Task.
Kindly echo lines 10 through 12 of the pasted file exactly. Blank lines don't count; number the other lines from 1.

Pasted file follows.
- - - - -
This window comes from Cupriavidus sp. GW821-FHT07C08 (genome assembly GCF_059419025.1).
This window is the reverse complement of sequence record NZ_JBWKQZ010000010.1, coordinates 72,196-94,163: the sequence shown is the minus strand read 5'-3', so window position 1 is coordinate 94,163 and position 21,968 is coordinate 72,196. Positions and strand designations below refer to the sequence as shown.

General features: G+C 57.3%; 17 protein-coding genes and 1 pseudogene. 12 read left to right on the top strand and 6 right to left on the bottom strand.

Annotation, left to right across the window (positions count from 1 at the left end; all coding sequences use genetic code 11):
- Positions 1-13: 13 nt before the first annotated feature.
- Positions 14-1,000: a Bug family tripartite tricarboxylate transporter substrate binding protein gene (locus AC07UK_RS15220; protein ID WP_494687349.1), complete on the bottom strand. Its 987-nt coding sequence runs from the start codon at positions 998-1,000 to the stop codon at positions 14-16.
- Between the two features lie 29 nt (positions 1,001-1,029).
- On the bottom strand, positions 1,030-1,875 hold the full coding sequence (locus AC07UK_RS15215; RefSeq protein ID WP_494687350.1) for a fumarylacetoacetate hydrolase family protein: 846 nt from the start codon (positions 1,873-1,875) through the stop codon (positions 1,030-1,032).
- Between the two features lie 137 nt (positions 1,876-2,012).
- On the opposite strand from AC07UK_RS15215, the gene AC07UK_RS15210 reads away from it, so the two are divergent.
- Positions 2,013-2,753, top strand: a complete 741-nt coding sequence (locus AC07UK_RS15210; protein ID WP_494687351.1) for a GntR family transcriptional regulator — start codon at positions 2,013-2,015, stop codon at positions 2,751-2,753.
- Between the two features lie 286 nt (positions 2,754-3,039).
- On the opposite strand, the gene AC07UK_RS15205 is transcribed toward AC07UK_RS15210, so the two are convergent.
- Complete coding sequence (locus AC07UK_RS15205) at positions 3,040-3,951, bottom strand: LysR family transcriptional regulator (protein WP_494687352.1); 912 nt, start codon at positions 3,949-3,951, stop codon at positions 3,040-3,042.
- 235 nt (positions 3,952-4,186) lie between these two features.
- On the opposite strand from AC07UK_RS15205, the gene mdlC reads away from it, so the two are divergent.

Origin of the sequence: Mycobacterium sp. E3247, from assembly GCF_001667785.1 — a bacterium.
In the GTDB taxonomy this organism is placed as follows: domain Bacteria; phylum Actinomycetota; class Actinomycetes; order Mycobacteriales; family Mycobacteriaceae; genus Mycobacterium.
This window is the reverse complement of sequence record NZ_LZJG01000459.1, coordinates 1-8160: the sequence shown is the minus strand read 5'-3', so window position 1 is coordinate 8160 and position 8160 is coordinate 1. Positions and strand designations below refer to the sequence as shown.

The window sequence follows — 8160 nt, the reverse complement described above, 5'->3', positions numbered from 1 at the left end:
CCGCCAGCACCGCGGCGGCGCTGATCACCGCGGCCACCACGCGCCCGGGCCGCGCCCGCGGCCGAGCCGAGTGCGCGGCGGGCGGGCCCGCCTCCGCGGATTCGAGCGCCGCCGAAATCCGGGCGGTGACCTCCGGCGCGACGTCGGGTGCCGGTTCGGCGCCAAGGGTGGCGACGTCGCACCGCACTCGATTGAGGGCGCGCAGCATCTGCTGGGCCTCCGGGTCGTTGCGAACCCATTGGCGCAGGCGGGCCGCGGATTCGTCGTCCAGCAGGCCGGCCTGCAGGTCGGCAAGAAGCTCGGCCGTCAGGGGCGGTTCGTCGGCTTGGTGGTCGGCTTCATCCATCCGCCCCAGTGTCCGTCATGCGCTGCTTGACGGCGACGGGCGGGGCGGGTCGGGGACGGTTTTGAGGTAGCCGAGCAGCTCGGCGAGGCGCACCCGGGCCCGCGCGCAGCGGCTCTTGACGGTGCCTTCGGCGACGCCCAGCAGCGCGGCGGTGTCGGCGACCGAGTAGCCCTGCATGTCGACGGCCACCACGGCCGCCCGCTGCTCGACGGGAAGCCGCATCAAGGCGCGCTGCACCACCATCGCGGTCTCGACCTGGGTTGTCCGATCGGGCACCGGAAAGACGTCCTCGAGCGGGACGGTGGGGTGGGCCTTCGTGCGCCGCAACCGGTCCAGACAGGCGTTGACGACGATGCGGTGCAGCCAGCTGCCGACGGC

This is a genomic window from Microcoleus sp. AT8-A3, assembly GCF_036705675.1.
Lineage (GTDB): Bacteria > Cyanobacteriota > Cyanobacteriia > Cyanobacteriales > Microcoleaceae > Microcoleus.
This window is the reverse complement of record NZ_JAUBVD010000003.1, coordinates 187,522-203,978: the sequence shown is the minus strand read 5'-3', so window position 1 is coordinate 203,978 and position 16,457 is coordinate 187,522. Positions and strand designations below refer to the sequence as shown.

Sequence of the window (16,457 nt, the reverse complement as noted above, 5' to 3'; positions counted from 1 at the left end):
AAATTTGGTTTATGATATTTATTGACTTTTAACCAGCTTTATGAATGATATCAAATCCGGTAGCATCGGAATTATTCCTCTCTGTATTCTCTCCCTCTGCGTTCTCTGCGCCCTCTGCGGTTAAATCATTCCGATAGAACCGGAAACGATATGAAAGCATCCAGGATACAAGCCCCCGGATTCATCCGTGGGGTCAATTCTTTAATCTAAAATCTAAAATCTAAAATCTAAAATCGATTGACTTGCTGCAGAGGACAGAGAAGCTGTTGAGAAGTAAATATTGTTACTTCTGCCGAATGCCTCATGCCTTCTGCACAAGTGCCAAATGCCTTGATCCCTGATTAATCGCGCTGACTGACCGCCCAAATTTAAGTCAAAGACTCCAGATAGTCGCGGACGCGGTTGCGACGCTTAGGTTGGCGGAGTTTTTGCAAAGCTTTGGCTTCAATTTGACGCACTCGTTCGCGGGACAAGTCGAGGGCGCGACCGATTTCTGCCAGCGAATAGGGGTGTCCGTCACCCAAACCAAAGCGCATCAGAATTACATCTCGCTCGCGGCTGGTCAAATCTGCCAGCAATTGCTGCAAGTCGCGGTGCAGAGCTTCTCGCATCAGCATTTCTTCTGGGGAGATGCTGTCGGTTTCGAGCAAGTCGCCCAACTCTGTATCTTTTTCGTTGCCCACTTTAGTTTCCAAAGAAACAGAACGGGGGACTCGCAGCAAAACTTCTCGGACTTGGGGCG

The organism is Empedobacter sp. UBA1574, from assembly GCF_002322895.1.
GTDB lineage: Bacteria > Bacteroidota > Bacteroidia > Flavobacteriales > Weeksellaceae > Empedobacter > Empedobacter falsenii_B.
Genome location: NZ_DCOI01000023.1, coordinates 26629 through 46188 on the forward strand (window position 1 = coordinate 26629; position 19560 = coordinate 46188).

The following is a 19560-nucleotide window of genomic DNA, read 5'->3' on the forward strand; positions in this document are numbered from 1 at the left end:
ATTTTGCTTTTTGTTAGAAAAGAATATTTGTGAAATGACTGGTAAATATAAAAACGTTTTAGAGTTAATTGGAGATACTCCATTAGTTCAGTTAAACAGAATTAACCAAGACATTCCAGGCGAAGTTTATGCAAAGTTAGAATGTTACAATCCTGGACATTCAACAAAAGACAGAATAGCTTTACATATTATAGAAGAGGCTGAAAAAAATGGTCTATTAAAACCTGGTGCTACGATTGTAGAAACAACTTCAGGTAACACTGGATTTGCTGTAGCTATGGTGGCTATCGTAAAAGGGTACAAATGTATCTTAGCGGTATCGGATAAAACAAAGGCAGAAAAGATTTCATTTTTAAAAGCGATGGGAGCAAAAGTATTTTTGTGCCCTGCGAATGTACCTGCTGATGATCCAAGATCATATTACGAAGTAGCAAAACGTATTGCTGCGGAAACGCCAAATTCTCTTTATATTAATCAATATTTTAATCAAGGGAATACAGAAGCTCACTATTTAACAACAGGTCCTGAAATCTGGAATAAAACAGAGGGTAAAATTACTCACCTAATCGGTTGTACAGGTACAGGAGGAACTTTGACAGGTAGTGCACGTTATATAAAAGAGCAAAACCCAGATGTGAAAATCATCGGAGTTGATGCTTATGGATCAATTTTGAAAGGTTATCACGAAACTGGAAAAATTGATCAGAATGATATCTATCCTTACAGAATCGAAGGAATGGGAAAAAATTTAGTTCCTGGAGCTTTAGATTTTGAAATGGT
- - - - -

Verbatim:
- On the opposite strand from AC07UK_RS15215, the gene AC07UK_RS15210 reads away from it, so the two are divergent.
- Positions 2,013-2,753, top strand: a complete 741-nt coding sequence (locus AC07UK_RS15210; protein ID WP_494687351.1) for a GntR family transcriptional regulator — start codon at positions 2,013-2,015, stop codon at positions 2,751-2,753.
- Between the two features lie 286 nt (positions 2,754-3,039).